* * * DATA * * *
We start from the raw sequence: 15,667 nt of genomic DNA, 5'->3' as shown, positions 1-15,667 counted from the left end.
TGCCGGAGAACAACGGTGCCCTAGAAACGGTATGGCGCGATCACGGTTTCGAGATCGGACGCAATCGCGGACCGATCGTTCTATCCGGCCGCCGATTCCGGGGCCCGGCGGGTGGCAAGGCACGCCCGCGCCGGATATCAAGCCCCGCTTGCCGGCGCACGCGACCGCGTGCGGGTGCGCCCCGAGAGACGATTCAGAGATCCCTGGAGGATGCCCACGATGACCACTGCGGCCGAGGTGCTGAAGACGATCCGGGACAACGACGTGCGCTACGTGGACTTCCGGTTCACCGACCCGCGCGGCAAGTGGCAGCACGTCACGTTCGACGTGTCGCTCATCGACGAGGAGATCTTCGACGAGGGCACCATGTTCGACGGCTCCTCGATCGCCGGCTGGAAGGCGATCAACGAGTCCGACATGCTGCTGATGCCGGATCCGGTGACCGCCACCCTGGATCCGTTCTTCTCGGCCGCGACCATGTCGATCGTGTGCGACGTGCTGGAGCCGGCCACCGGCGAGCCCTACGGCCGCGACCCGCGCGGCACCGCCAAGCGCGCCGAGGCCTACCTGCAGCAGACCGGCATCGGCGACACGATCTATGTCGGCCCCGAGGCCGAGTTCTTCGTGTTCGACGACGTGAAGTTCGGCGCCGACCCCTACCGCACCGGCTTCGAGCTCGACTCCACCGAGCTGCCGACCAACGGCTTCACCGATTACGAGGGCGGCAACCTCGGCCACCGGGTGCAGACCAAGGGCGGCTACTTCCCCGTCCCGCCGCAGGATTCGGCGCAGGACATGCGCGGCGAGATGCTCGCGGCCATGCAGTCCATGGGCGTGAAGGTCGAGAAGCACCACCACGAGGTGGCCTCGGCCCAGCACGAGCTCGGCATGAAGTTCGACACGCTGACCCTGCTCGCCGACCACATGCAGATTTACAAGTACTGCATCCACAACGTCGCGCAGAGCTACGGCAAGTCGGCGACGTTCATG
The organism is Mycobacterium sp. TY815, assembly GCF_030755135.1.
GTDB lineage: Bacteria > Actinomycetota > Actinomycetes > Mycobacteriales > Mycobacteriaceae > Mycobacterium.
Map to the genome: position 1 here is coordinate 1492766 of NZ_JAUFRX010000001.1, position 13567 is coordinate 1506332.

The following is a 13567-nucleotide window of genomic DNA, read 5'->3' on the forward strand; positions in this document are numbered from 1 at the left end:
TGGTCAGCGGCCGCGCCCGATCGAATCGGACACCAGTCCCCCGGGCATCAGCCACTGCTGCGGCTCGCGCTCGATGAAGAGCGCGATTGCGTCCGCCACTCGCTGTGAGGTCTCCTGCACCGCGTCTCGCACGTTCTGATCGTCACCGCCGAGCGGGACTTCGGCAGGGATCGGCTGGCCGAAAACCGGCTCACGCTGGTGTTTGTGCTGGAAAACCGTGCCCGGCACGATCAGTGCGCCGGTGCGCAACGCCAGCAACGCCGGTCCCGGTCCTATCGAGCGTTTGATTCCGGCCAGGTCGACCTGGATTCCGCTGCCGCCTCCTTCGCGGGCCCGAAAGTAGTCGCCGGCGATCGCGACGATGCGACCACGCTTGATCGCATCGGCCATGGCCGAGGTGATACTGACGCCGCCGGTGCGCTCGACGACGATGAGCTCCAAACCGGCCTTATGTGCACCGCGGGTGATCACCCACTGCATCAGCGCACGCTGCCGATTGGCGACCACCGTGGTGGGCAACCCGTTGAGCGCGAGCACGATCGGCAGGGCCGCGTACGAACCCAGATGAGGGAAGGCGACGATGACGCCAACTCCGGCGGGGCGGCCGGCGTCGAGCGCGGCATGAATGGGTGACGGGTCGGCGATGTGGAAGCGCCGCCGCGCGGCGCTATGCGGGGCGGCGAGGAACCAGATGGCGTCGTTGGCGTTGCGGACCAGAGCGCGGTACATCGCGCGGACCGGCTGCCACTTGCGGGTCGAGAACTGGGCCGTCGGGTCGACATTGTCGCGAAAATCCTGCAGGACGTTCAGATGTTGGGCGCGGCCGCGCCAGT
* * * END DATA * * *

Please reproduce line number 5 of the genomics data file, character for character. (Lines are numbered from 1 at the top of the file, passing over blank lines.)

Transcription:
Map to the genome: position 1 here is coordinate 1492766 of NZ_JAUFRX010000001.1, position 13567 is coordinate 1506332.